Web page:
On that hot August day in 1995, the bear was certainly a burden to bear.
The granddaddy to the bear carving that was recently completed in front of Wingo Hall at UCA stands majestically in the lobby of Estes Stadium.
It has had a couple of stops and has been a chiropractor’s dream.
It’s 700 pounds of craftily carved hardwood — from the Redwood Forest in California.
Conway businessman Steve Strange Sr. first laid eyes on Redwood Bear while he and his wife, Claudia, and then UCA head football coach Mike Isom and his wife, Susan, were vacationing in northern California in 1995. They stopped by a gift shop at the Muir Woods.
"I think Mike was just looking for a little bear carving to put on his desk," Strange recalled.
But after Strange spotted the huge centerpiece in the gift shop, Strange had a grander idea. Redwood Bear needed to be a UCA Bear.
He went to the cashier, gave him his credit card and whispered that he wanted to buy the big bear as a surprise for his coaching friend. Without Isom’s knowledge, he made arrangements to ship the monster carving to Estes Stadium.
"And one day it showed up," said Strange.
After it was unloaded from a flatbed truck, the bear carving rested in a large crate outside the UCA locker room in the Old Gym, football headquarters at the time but now the Prince Center for volleyball.
Going into the 1995 season, UCA’s offensive line was one of the focal points of the team. Someone had the idea that it would make a great cover photo for the media guide and poster promoting the season for the Bears’ first-team offensive linemen to pose in front of the bear.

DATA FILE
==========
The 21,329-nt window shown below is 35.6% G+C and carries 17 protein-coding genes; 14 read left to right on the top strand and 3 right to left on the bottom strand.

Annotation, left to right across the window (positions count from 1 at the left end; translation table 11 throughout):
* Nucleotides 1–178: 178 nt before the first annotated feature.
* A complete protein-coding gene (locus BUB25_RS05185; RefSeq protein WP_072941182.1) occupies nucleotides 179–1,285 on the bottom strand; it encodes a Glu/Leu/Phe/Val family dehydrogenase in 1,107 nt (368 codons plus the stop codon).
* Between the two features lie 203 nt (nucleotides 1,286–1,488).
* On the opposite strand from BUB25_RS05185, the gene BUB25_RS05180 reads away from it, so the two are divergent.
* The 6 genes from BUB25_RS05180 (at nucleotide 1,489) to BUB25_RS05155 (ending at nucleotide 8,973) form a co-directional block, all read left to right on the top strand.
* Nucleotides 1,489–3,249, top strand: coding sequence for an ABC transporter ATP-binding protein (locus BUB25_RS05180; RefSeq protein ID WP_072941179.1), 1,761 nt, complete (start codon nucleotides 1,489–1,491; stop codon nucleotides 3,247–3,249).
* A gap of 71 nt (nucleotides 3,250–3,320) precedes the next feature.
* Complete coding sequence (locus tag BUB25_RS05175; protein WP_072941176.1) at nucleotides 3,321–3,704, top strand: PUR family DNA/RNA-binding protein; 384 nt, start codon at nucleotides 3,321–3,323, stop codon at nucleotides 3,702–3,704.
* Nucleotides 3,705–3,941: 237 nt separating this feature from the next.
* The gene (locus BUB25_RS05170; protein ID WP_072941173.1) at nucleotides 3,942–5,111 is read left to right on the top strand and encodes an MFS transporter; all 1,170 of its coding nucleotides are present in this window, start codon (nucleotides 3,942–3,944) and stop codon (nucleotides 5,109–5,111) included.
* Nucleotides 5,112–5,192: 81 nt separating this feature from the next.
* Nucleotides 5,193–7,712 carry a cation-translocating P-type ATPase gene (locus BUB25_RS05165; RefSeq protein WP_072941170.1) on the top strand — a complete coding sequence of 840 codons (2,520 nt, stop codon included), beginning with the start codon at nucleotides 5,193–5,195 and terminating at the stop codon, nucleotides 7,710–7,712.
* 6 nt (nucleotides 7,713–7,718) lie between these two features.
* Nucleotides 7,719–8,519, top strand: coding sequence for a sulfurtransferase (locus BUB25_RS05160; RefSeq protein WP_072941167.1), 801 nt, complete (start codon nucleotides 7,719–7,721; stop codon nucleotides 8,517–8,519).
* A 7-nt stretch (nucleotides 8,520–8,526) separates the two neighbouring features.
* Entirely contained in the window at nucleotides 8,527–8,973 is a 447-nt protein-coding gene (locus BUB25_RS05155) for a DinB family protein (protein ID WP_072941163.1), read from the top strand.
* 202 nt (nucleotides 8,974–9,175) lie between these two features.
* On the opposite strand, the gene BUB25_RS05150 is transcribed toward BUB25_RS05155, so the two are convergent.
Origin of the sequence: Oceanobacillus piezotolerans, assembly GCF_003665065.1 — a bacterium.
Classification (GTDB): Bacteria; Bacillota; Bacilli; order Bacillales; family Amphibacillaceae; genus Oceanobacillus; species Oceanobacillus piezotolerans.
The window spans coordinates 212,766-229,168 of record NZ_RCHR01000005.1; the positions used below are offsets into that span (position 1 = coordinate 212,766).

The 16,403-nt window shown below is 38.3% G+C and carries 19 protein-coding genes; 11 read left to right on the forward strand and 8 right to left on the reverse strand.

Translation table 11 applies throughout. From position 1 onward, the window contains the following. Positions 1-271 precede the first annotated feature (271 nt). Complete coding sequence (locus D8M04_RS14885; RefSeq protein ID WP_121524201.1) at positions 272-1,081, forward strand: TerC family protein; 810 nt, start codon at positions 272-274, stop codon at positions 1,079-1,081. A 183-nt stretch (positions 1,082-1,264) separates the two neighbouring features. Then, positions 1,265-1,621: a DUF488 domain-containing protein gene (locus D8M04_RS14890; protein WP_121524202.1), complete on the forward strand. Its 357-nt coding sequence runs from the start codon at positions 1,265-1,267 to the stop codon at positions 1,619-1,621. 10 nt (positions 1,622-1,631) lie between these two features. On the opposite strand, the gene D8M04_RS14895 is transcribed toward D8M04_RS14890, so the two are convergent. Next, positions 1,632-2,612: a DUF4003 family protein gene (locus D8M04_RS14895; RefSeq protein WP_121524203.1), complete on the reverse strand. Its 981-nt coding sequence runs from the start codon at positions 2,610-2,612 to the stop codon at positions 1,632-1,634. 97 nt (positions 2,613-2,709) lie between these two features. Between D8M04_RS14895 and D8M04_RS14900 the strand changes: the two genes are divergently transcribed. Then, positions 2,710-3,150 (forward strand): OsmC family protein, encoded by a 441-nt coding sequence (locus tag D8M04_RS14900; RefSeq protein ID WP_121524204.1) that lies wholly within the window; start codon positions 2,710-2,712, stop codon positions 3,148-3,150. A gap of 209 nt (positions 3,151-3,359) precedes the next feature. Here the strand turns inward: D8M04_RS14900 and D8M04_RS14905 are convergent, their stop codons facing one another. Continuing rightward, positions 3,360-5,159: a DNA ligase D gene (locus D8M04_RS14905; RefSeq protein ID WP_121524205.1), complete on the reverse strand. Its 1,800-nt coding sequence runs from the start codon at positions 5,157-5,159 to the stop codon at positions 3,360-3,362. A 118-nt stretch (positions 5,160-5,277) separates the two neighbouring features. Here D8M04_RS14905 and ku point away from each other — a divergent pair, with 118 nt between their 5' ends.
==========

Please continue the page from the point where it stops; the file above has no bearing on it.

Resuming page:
The photo shoot was set up in August — and on the hottest day of the year — 100 in the shade with big bear humidity. The linemen were dressed in full gear for the photo.
The most amazing athletic move of the day occurred when Johnny Ray, the equipment manager at the time who was more place-kicker than offensive lineman bulk, moved the bear a few inches outside the crate, so the offensive linemen could take over for the short haul.
The first 10 yards of hauling down a slope to the old practice field next to the old gym was a breeze on a day there wasn’t any.
Then, the group had to carry the bear uphill to the photo site — and they hit the wall ... uh bear.
One smart-aleck observer noted the stops and staggers were reminiscent of that of some friends after a New Year’s Eve Party.
The players finally gathered about the bear for the photo in front of the stadium, then heard some words that gave them shivers on a sweltering afternoon.
"You need to turn the bear around," said the photographer.
"Water, water," the linemen replied, almost in unison.
Isom noted that the only player UCA had taller than the bear was 6-foot-6 Nick Newman.
Once Redwood Bear was placed appropriately, the cameras started clicking.
The players and other observers then did all the posing one could do in front on monster Redwood Bear.
Then, Isom told the players to haul the statue to the UCA dressing room.
It must be noted at this point that in the Old Gym, the Bears had upstairs and downstairs locker rooms. Most of the seniors dressed upstairs. The players, facing a steep incline, to the entrance to the locker room, put up no argument when Isom said he wanted the bear downstairs.
"I feel like I’ve just played a game," one player said.
Ray had the spot picked out near the door, where the players would ceremonially touched the bear every day as they exited the locker room.
Things have changed.
A new stadium was built. That bear has been moved several times to different locations, always causing a rise in local sales of muscle relaxers and pain killers.
It now greet visitors as they enter the coaches offices.
One of the original photos from that hot August day — with the players joined by Claudia Strange — is still displayed on the wall of "Doe’s Eat Place" in Little Rock.
Decades later, it still bears watching.
(Sports columnist David McCollum can be reached at 501-505-1235 or firstname.lastname@example.org)